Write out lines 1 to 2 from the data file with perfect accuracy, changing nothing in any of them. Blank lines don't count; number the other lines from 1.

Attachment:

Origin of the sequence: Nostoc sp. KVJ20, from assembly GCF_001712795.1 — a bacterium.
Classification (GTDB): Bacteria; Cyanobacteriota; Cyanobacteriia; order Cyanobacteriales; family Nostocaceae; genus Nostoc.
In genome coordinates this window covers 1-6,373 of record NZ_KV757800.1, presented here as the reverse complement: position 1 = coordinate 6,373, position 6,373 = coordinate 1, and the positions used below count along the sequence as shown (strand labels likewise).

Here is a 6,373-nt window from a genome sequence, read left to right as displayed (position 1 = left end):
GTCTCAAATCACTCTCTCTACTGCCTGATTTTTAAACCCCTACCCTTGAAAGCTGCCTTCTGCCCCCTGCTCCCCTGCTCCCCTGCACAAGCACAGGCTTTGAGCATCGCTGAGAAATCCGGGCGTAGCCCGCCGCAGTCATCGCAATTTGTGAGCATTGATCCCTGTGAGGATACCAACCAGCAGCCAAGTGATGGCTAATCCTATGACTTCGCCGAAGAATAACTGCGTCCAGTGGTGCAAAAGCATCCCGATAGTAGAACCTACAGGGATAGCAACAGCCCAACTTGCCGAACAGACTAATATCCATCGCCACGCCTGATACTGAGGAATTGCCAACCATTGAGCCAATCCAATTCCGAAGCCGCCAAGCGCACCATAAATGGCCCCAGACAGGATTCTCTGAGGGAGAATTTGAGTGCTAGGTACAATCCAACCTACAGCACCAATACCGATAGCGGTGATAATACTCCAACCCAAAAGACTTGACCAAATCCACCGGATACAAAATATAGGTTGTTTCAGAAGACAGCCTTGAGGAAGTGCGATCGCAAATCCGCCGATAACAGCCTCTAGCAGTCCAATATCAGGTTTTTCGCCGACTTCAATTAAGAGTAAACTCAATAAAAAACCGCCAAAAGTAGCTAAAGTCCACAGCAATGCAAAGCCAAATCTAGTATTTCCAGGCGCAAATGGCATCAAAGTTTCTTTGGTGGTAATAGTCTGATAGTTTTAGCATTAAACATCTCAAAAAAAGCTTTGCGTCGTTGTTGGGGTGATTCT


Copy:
Origin of the sequence: Nostoc sp. KVJ20, from assembly GCF_001712795.1 — a bacterium.
Classification (GTDB): Bacteria; Cyanobacteriota; Cyanobacteriia; order Cyanobacteriales; family Nostocaceae; genus Nostoc.